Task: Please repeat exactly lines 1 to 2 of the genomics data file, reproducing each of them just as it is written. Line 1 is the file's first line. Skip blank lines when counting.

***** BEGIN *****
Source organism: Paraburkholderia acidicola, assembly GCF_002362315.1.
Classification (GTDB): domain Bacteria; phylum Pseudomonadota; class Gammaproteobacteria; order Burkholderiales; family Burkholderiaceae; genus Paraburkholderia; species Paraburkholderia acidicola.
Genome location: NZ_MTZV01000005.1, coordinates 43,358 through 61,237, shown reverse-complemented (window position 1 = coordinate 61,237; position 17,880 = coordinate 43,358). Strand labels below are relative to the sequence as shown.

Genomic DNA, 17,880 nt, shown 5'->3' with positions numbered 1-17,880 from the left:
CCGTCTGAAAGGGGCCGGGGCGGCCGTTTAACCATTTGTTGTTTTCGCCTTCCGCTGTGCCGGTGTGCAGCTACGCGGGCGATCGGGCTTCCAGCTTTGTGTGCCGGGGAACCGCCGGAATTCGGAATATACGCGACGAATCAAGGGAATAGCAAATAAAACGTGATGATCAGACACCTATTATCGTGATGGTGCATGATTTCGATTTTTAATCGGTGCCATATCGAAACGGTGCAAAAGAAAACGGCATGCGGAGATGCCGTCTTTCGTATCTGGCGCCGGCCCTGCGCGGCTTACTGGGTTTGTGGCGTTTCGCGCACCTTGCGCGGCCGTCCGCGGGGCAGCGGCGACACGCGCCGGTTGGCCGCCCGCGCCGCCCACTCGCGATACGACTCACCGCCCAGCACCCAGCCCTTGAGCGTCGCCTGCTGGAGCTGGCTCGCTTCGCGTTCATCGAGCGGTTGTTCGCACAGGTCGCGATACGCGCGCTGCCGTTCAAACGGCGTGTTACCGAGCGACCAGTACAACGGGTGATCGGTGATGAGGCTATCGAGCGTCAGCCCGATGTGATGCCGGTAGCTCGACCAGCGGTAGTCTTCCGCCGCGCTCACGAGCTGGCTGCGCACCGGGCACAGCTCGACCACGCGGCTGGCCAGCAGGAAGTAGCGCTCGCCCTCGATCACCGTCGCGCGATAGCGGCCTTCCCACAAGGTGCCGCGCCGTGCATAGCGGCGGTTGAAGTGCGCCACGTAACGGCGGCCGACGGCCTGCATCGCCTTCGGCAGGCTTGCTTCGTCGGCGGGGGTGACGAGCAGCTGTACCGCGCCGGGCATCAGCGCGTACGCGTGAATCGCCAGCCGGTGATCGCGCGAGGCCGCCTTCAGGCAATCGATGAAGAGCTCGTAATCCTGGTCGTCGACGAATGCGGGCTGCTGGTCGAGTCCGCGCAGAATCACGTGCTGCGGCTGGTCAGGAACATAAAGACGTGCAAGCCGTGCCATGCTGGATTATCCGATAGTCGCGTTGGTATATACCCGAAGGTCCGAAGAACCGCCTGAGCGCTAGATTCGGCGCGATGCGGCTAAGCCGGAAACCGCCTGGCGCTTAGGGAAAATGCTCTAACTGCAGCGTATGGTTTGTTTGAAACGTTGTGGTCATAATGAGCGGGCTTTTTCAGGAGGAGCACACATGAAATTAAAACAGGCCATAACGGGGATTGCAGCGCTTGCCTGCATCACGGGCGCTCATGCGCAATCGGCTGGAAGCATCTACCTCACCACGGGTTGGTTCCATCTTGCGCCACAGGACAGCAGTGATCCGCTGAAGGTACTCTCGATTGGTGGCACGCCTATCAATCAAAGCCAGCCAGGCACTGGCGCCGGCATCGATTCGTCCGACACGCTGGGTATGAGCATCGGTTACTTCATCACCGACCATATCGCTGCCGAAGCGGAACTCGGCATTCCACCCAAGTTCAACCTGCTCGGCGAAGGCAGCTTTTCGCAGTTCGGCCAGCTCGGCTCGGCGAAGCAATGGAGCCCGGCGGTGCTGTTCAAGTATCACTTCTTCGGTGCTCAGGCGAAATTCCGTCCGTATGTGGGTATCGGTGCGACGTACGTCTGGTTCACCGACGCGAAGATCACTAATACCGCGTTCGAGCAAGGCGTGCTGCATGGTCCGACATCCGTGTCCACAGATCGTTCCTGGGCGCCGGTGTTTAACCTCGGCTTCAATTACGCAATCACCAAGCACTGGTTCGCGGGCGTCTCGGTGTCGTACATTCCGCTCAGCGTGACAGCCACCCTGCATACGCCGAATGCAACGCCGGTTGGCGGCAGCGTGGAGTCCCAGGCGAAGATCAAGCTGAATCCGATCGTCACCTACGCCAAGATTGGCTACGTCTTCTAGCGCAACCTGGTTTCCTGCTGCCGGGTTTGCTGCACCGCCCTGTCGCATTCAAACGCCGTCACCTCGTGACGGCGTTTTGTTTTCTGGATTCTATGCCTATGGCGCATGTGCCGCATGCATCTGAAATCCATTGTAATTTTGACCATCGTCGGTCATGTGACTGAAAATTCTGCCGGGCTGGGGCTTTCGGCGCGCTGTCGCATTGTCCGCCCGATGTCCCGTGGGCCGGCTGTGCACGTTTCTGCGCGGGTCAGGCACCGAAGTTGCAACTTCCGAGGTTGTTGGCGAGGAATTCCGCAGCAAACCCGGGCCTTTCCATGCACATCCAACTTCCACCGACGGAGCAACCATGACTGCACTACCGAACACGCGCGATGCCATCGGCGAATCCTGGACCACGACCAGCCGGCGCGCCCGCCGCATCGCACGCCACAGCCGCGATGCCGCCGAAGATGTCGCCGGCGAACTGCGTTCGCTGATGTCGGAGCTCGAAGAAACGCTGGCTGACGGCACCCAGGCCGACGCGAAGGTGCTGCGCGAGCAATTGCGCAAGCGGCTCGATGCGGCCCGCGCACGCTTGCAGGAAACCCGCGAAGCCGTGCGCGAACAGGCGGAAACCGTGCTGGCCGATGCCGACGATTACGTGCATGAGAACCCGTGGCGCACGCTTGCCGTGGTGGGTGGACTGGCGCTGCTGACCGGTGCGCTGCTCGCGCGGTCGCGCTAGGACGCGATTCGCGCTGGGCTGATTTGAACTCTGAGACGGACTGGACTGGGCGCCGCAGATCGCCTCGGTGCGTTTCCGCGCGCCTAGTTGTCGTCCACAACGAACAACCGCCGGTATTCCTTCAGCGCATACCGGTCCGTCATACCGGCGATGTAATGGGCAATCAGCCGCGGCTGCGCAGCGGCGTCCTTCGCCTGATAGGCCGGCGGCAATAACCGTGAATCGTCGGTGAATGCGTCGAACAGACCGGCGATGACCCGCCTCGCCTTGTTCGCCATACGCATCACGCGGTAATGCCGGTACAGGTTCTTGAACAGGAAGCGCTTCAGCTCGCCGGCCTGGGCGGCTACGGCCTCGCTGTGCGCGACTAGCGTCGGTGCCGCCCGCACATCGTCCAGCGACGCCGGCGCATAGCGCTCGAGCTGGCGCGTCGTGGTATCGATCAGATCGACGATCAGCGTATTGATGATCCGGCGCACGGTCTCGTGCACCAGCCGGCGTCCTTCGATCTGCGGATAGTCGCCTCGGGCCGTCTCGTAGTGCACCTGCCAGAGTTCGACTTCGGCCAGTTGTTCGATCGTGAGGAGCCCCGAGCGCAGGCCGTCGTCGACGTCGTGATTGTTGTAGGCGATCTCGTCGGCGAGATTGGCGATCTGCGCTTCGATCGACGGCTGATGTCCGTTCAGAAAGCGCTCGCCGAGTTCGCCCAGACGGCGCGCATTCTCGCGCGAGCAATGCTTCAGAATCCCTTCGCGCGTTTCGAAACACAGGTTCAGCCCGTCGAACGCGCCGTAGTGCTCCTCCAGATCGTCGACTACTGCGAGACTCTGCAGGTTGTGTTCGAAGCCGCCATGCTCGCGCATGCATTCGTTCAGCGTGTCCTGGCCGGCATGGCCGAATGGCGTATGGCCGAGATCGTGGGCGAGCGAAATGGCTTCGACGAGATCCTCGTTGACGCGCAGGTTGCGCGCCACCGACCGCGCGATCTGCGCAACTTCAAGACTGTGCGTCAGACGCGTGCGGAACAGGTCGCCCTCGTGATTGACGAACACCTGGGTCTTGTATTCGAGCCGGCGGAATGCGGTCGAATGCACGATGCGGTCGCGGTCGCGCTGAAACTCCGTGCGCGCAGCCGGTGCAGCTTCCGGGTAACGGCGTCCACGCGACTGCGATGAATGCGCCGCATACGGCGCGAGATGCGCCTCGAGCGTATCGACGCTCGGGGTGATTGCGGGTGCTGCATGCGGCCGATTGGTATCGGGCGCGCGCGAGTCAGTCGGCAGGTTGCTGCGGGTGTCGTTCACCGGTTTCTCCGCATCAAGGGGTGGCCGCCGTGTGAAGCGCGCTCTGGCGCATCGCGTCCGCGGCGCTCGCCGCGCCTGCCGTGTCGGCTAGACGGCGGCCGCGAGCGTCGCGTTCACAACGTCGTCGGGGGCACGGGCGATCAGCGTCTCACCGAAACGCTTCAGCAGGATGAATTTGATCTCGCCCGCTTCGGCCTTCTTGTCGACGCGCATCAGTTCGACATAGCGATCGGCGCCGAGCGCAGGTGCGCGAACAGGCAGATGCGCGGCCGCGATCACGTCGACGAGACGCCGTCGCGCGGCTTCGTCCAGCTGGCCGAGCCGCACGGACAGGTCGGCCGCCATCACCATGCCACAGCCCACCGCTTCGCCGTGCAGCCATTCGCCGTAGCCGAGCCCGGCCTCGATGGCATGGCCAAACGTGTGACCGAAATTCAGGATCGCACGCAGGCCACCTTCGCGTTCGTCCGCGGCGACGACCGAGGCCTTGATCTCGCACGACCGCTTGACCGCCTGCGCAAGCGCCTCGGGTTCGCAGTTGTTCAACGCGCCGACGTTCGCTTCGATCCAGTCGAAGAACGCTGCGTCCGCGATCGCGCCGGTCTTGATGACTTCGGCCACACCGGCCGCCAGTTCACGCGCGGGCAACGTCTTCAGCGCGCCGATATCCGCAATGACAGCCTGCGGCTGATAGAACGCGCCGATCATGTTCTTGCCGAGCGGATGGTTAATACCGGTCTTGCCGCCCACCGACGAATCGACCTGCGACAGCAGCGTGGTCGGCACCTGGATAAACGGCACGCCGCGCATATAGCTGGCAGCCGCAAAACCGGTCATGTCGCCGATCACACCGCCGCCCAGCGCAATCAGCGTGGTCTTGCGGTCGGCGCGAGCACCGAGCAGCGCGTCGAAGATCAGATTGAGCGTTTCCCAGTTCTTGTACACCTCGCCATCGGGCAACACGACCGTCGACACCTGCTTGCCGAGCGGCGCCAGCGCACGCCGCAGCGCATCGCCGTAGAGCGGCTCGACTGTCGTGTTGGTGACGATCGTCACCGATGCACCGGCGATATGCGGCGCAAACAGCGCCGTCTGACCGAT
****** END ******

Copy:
Source organism: Paraburkholderia acidicola, assembly GCF_002362315.1.
Classification (GTDB): domain Bacteria; phylum Pseudomonadota; class Gammaproteobacteria; order Burkholderiales; family Burkholderiaceae; genus Paraburkholderia; species Paraburkholderia acidicola.